“i would really like to receive payment for digital and mechanicals and digital performance rights from one entity.”

So in terms of changes, I would really like to receive payment for digital and mechanicals and digital performance rights from one entity so that we can tie it up and confirm that our writers are being paid what’s owed to them.


What would a fair rate for songwriters mean to you?

This phrase is used in conjunction with digital licensing and to me it means setting rates so that a successful songwriter can support themselves based on the income they get from their career. Since rates are often a percentage of the income a service makes from a subscriber or advertisers, it would help if there was a minimum in addition to a percentage rate.


Aside from the issues that we’ve already touched upon, what would you change about the music industry and why?

I would really like to see the music industry develop a more positive relationship with technology companies. I think there’s so much that technology can and has added to music, from production to listener experiences, new ways to use it and TikTok or other services.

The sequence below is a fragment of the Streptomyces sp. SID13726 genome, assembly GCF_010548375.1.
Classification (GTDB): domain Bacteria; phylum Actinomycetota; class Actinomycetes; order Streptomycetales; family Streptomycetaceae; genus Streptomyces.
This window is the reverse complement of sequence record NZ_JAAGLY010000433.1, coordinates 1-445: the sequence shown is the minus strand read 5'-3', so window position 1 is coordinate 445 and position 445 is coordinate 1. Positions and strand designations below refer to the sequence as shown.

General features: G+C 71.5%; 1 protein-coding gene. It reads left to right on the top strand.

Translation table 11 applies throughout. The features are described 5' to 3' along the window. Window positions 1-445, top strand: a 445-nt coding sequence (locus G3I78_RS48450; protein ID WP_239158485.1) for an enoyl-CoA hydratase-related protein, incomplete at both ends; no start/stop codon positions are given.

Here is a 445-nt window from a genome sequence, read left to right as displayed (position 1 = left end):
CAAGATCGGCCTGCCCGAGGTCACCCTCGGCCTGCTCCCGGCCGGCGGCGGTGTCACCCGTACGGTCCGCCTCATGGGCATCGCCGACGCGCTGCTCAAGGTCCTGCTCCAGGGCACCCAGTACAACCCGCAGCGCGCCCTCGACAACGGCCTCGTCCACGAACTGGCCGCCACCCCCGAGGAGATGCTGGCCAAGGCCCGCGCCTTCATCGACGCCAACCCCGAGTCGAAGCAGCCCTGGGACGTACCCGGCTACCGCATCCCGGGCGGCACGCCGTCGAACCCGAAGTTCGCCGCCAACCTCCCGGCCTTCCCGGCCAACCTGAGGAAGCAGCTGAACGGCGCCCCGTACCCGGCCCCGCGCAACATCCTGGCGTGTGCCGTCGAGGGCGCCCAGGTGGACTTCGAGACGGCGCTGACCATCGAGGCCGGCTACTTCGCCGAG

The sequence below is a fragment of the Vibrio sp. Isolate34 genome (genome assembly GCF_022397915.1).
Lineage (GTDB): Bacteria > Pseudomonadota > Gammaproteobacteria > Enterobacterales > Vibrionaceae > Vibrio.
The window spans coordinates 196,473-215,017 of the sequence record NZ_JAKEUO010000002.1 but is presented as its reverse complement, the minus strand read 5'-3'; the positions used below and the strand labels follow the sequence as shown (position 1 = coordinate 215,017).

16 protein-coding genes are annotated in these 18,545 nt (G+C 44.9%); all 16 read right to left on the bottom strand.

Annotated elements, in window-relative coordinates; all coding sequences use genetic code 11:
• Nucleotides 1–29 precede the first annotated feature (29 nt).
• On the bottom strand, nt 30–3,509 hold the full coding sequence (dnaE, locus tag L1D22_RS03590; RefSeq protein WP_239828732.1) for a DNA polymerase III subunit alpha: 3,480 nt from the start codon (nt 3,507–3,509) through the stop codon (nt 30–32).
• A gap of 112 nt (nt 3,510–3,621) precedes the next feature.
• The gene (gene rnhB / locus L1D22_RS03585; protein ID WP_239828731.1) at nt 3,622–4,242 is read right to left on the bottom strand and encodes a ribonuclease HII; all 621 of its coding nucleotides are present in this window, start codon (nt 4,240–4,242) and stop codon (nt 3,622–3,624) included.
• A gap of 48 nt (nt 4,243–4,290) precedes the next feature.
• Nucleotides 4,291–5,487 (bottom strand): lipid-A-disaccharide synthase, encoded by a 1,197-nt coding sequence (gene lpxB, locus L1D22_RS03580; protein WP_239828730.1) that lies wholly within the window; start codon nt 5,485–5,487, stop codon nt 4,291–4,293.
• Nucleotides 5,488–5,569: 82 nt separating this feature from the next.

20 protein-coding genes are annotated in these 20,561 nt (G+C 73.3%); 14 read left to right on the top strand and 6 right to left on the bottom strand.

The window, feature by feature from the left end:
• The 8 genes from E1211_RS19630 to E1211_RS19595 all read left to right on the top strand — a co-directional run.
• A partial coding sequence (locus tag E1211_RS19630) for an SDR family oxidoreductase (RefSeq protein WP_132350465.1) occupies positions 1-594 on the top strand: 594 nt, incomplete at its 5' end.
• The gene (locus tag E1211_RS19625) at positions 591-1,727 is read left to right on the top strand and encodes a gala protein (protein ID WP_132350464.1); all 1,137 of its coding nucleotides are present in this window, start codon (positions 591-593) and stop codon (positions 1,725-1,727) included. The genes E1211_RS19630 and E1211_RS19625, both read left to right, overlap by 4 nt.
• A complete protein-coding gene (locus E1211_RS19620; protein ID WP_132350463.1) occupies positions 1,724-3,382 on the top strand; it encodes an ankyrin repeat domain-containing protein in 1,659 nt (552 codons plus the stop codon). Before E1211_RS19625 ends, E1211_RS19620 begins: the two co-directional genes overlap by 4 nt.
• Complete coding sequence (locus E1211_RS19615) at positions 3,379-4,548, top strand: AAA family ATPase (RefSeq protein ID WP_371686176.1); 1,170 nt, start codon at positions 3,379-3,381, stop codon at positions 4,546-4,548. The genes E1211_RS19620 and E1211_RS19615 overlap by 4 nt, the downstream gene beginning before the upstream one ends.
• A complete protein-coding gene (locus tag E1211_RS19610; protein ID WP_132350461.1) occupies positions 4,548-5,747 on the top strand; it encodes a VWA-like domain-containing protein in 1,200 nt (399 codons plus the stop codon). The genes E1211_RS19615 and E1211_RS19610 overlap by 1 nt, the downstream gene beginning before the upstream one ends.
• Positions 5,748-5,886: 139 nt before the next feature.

“the music industry tends to view technology companies as a group that is trying to use our product without paying us. It would be great if we could start from a more positive place.”

I feel like the industry, rather than regarding technology as a potentially enabling force, tends to view technology companies as a group which is generally trying to use our product without paying us. Unfortunately, this reputation isn’t totally unfounded but it would be great if we could start from a more positive place.